DURHAM, N.C. -- New evidence gleaned from CT scans of fossils locked inside rocks may flip the order in which two kinds of four-limbed animals with backbones were known to have moved from fish to landlubber.
Both extinct species, known as Ichthyostega and Acanthostega, lived an estimated 360-370 million years ago in what is now Greenland. Acanthostega was thought to have been the most primitive tetrapod, that is, the first vertebrate animal to possess limbs with digits rather than fish fins.
But the latest evidence from a Duke graduate student's research indicates that Ichthyostega may have been closer to the first tetrapod. In fact, Acanthostega may have had a terrestrial ancestor and then returned full time to the water, said Viviane Callier, who is the first author of a report on the findings to be published in today's issue of the journal Science.
"If there is one take-home message, it is that the evolutionary relationship between these early tetrapods is not well resolved," Callier said.
Co-author Jennifer Clack of the University Museum of Zoology in Cambridge, England -- where she supervised Callier's work for a master's degree -- found the fossils embedded in rocks collected from East Greenland.
Rather than trying to remove them -- an action that would have destroyed much of the evidence -- the researchers studied the fossils inside the stone with computed tomography (CT) scanning. Callier "reconstructed" the animals using imaging software (Amira and Mimics) to analyze the CT scans, focusing on the shapes of the two species' upper arm bones, or humeri.
The CT slices revealed that Clack had found the first juvenile forms of Ichthyostega. Previously known fossils of Ichthyostega had come from adults.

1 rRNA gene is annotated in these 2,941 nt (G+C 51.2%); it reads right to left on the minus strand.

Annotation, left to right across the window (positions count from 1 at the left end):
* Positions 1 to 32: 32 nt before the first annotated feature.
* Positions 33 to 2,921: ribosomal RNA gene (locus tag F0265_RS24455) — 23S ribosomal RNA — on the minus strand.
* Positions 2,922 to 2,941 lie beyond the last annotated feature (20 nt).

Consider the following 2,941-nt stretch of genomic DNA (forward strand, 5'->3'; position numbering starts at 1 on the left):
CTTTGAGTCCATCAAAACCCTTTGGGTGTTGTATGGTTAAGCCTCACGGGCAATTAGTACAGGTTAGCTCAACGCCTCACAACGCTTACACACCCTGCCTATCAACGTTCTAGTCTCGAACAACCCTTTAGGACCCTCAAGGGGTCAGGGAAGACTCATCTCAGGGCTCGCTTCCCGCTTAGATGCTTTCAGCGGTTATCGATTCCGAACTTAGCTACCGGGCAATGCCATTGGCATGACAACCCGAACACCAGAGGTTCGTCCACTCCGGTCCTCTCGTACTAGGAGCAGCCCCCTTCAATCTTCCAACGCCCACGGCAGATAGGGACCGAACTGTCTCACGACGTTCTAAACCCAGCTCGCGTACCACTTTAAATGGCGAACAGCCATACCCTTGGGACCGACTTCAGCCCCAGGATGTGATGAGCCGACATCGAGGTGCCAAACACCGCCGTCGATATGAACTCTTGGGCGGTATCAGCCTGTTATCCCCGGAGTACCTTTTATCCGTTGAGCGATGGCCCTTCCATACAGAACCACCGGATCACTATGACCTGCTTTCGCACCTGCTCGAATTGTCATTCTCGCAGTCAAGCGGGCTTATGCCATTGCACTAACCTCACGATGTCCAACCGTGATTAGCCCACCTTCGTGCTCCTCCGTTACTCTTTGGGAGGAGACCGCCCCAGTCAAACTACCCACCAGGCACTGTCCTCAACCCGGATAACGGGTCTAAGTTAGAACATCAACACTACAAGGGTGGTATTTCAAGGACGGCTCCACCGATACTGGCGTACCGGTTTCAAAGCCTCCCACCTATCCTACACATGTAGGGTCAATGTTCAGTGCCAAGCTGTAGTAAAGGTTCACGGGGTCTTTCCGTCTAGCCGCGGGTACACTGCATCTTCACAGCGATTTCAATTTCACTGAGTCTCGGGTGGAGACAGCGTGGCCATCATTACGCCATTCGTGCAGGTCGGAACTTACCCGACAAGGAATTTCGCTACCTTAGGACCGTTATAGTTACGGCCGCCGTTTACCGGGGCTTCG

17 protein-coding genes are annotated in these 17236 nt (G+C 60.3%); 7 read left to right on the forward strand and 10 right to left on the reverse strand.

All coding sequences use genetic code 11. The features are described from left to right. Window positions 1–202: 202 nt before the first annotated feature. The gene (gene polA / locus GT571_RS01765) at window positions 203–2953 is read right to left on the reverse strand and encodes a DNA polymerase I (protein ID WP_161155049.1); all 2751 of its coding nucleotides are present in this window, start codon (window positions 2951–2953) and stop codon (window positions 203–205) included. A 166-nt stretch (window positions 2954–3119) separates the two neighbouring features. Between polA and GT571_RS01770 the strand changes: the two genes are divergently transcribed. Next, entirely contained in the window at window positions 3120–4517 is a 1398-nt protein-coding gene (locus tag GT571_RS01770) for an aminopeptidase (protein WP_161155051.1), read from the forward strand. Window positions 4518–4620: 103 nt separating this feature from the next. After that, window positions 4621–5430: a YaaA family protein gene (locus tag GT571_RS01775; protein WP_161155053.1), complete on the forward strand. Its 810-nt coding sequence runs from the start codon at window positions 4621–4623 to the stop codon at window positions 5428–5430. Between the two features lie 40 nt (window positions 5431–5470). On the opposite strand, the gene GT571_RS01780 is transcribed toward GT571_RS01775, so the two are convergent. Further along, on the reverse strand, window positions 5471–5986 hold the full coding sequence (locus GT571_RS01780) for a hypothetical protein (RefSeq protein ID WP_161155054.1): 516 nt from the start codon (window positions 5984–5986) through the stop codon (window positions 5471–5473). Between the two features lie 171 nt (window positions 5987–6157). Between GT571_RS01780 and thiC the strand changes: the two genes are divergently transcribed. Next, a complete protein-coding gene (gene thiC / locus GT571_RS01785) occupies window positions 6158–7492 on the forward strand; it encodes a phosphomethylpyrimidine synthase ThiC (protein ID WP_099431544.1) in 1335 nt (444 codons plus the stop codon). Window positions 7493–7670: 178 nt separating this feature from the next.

Anatomies can morph as animals move towards adulthood, Callier said. And such shifts can help scientists deduce when in development the animal acquired the terrestrial habit. The fossils suggest that Ichthyostega juveniles were aquatically adapted, and that the terrestrial habit was acquired relatively late in development. The fossils bore evidence that the muscle arrangement in adults was better suited to weight-bearing, terrestrial locomotion than the juvenile morphology. It is possible that Ichthyostega came out of the water only as a fully mature adult.
In contrast, in Acanthostega "there is less change from the juvenile to the adult. Although Acanthostega appears to be aquatically adapted throughout the recorded developmental span, its humerus exhibits subtle traits that make it more similar to the later, fully terrestrial tetrapods," Callier said
Because the shapes of its adult limbs seemed the most fin-like, scientists had previously concluded that Acanthostega was "more primitive," Callier said. "But now, if we look at the details of the humeri, Ichthyostega's are actually more similar to earlier fishes."
Ironically, the shape of Acanthostegas limb's, in both adult and the newly-discovered juvenile forms, is more "paddle-like" than Ichthyostega's, Callier said. "They would have been really good swimmers. So, although Acanthostega had limbs with digits, we don't think it was really terrestrial. We think even the adults were aquatic."
"If Ichthyostega is actually more primitive than Acanthostega, then maybe animals evolved towards a terrestrial existence a lot earlier than originally believed," she said. "Maybe Acanthostega was actually derived from a terrestrial ancestor, and then, went back to an aquatic lifestyle."
Per Ahlberg, a Swedish paleontologist who was previously Clack's graduate student, also joined Clack in a comparative analysis of other more fish-like species living at about the same time as Ichthyostega and Acanthostega.
Those include Tiktaalik, another animal that has made the news because of scientists' deductions that it was in transition from water to land.
"It seems like there were different species evolving the same or similar traits independently -- evidence of parallel evolution," Callier said. "The terrestrial environment posed new challenges like feeding and moving on land and breathing air, to which the first tetrapods had to evolve solutions. Sometimes different lineages stumbled upon similar solutions."
Ahlberg, now professor at the University of Uppsala in Sweden, is corresponding author of the new Science report. The research was funded by the Winston Churchill Foundation and the Swedish Research Council.
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